Growing up in a small former mining town in the northern United States I loved to learn about the history of the area and how people were intensively shaping the environment around me. Later, I attended the University of Minnesota in the Twin Cities and continued my love of history and the environment by completing degrees in both History and Archaeology, and a minor in Geology. During my time at the University of Minnesota I actively tried to incorporate all three subjects into various projects and research.
Upon graduating I decided to attend the University of Stirling because it provided me with a chance to utilize all of my interests and skills. While there I researched medieval Scottish deer parks and applying historical, archaeological, and geological methodologies to complete the M.Res in environmental history.
These structural marvels have been ignored for too long, and research into their history has suffered considerably from a complete lack of archaeological research. The aim of the project was to begin to progress the study of medieval parks in Scotland forward through actually performing small-scale, experimental excavations. Through the investigation of three sites the argument is made that these structures were extremely important to their constructors (often royal) and were incredibly complex and intricate in nature, warranting much more extensive investigation into their history. (The photograph is of me excavating across the pale of Buzzard Dykes.)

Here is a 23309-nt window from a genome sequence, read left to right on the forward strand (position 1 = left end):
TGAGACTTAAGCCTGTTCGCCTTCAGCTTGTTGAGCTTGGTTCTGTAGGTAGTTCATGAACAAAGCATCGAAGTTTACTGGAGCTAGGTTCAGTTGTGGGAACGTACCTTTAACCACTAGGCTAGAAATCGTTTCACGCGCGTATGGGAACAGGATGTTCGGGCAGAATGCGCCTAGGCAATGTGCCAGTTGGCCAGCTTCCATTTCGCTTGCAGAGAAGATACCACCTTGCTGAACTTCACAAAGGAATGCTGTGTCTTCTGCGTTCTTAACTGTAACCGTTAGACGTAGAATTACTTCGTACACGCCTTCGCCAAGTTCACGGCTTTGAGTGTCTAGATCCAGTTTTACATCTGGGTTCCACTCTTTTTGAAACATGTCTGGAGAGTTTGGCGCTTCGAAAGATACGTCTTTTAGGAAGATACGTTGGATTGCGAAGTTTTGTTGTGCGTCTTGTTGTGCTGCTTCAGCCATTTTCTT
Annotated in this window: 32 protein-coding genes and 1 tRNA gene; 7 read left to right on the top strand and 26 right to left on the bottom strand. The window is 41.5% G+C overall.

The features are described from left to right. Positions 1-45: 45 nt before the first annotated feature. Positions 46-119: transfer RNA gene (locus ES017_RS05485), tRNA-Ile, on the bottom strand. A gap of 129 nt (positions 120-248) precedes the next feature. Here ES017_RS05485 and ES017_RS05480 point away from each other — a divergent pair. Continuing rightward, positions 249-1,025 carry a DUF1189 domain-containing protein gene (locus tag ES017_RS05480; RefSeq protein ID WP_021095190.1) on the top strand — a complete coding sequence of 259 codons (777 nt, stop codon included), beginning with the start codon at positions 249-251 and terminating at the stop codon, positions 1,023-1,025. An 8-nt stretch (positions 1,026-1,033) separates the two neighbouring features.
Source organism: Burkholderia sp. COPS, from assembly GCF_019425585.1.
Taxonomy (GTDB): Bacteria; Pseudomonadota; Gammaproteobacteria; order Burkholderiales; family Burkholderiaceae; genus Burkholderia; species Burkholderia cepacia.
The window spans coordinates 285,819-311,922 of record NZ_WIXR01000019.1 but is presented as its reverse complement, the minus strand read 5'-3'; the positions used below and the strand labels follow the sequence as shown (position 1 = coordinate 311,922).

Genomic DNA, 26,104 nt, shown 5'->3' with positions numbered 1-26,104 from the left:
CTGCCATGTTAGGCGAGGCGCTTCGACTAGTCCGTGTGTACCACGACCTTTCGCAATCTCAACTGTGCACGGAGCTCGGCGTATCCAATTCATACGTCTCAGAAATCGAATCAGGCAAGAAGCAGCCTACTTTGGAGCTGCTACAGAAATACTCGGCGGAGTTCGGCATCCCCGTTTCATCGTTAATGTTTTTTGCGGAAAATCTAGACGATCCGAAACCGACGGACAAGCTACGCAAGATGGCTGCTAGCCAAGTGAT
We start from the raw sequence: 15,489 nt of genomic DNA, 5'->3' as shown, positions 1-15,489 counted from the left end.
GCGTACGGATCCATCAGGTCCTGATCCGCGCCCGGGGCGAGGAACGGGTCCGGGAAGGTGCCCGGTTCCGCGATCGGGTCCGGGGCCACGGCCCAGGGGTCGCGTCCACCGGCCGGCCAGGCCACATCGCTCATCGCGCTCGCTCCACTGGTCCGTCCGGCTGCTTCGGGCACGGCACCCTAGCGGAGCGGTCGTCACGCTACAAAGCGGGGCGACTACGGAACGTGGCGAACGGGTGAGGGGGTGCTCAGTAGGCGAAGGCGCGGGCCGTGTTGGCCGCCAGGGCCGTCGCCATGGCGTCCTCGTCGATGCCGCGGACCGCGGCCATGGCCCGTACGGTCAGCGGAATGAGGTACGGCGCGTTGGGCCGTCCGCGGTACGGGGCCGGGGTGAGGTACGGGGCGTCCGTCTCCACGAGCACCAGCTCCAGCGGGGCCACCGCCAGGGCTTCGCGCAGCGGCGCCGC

After leaving the University of Stirling in August 2010, I returned to the United States and moved to Laramie, Wyoming. I successfully defended my PhD on The Medieval Scottish Park: A New approach of the Study of a Complex Human Landscape on 5 November 2015. I intend to develop a postdoctoral research project that will examine the different development trajectories of parks located across wide altitudinal ranges and on areas of significantly different land quality.